2020 is a strange trip around the sun worthy of leaving the Grateful Dead’s Jerry Garcia shaking his head and spinning in his grave.
As a kid, I unofficially marked time by major sporting events. February brought baseball’s pitchers and catchers to Spring Training. April and the arrival of the Masters’ golf tournament reminded me the Midwest winter could be in the rearview mirror. And Memorial Day brought the Indy 500 auto race — and the official dropping of the flag in summer.
This year, I am so confused I might as well scrap the months’ names — I’m disoriented when reading the sports pages.
We are on Labor Day weekend, a traditional end to the summer, and the Kentucky Derby is lining up to run. Basketball is in full swing, and the Indy 500 ran last week.
If I didn’t know any better, I’d think I am in an alternate universe where Christmas in July is not just an advertising slogan.
This year basketball is playing the NBA season inside a bubble in Disney World. Baseball games now play extra innings with a runner on second base. And artificial intelligence is feeding crowd noise levels during games. Add in cutout cardboard fans to the equation, and you need to question what the future holds.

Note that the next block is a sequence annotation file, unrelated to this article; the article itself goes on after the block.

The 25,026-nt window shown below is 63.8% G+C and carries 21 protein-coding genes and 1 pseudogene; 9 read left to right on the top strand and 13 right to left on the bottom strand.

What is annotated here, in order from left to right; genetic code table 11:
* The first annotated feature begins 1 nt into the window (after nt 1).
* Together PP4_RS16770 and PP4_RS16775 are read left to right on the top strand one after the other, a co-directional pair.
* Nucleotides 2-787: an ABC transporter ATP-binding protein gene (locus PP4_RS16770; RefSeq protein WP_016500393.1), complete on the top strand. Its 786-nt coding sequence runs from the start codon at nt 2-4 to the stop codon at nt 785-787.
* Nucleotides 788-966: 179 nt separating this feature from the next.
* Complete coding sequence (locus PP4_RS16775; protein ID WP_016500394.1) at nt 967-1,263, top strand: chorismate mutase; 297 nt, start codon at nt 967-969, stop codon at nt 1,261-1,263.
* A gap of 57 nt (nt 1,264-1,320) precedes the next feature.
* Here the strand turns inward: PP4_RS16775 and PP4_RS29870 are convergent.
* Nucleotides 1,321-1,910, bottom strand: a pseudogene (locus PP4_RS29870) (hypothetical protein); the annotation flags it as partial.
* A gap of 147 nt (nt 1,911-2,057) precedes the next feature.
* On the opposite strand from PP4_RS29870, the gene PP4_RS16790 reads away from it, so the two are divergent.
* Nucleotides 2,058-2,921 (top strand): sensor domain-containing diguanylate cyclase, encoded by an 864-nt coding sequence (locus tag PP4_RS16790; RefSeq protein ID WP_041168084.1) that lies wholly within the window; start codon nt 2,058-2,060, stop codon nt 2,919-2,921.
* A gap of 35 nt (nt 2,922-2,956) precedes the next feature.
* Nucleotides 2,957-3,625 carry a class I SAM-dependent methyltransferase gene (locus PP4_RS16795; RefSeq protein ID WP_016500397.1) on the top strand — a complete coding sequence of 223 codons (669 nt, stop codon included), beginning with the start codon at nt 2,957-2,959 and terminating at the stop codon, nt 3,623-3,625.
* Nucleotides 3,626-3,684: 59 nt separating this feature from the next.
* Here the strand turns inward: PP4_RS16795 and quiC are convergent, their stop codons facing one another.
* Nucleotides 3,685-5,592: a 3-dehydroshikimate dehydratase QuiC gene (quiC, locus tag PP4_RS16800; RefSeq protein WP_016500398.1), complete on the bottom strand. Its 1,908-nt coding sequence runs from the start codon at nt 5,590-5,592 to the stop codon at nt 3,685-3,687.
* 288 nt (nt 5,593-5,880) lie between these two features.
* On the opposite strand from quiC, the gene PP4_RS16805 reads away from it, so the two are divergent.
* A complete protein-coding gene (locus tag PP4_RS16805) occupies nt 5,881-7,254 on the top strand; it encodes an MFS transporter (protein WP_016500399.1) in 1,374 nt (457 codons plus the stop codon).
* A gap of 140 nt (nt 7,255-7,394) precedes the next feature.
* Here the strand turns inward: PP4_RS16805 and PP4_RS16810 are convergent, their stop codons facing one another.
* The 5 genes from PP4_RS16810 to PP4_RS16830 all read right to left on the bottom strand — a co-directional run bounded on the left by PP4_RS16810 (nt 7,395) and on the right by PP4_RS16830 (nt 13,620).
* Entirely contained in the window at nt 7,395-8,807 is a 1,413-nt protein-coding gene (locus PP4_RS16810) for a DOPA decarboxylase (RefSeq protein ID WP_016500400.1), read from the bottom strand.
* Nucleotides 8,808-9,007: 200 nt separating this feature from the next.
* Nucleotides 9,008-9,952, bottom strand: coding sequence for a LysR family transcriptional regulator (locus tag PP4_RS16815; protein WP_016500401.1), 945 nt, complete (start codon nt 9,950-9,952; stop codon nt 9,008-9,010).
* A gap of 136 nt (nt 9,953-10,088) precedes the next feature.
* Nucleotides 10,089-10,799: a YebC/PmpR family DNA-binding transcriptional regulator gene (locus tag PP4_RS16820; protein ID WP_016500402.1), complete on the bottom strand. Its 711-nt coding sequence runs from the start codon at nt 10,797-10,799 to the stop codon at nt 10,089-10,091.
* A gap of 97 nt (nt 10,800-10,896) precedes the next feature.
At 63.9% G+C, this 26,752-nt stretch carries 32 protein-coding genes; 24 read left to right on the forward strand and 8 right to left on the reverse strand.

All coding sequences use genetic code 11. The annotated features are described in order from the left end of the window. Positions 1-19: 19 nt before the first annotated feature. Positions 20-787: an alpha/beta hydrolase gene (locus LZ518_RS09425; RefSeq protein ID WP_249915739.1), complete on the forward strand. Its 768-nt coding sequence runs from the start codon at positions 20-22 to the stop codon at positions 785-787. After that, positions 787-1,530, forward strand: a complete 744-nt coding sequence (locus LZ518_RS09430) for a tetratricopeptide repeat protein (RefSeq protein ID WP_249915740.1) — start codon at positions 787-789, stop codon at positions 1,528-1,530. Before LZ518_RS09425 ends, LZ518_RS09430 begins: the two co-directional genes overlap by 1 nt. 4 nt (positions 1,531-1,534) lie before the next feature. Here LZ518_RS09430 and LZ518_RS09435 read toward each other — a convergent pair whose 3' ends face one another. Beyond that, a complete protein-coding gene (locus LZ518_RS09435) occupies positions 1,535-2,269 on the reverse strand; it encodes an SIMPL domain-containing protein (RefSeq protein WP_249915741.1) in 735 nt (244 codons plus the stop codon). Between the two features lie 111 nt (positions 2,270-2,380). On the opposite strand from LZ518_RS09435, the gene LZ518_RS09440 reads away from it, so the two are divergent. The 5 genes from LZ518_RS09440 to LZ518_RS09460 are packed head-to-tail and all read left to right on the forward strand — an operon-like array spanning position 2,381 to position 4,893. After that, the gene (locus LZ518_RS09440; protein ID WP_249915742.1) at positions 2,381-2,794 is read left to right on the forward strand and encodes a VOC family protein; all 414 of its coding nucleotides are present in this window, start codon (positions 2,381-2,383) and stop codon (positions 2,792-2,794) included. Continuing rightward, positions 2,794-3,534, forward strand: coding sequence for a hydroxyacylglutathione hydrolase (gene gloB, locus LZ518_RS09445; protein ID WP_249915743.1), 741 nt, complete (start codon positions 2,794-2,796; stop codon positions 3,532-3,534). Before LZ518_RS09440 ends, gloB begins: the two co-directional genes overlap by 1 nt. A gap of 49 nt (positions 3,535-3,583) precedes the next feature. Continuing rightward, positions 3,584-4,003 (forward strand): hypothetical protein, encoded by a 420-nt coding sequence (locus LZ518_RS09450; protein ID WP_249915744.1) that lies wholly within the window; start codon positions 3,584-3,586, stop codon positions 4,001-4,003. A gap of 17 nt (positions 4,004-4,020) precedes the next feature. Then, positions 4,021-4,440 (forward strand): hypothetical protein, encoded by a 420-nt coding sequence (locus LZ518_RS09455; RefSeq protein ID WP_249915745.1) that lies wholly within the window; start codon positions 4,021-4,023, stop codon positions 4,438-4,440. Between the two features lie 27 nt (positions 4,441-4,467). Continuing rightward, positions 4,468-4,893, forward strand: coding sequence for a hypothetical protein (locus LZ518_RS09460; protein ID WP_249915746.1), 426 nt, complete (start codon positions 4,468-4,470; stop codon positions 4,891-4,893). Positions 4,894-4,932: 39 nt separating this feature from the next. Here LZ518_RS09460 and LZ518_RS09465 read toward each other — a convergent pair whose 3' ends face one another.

College football, depending on your conference of choice, is not going to welcome in cooler Saturdays. Even high school football, the traditional occupying force of Friday nights across America, is in flux.
I realize we are in the middle of the worst health challenge in generations, but this is unsettling for most of us. While one side of our brains obeyed the written calendar, the other side of our minds swam in the warm waters of sports marking time.
Up until now, the most famous asterisk stood next to New York Yankee Roger Marris, whose 61st home run finally surpassed Babe Ruth’s long-standing record of 60 in one season. The asterisk, for decades, eroded the accomplishment because the season was a few games longer. But the merit, number of home runs in a season, was literally correct.
So what happens in 2021, if we ever get back to a semblance of normal? Will records or accomplishments be forever stained with the asterisk, denoting the achievement occurred under a cloud of conditions?
Could statisticians claim the humidity was higher for the 2020 Indy 500 because it ran in July? What might a fan say about a player hitting .400 in a season of only 60 games? Or if a record for consecutive free throws in basketball happens, does the sterile bubble change anything?
This week as the Kentucky Derby runs in August instead of May and the Tour de France races now instead of June, how will history judge these accomplishments?
As if my brain needed another challenge, the sports statistics might never be the same, as 2020 becomes the asterisks of our generation. Let’s hope in 2021 Jerry Garcia returns to resting in peace.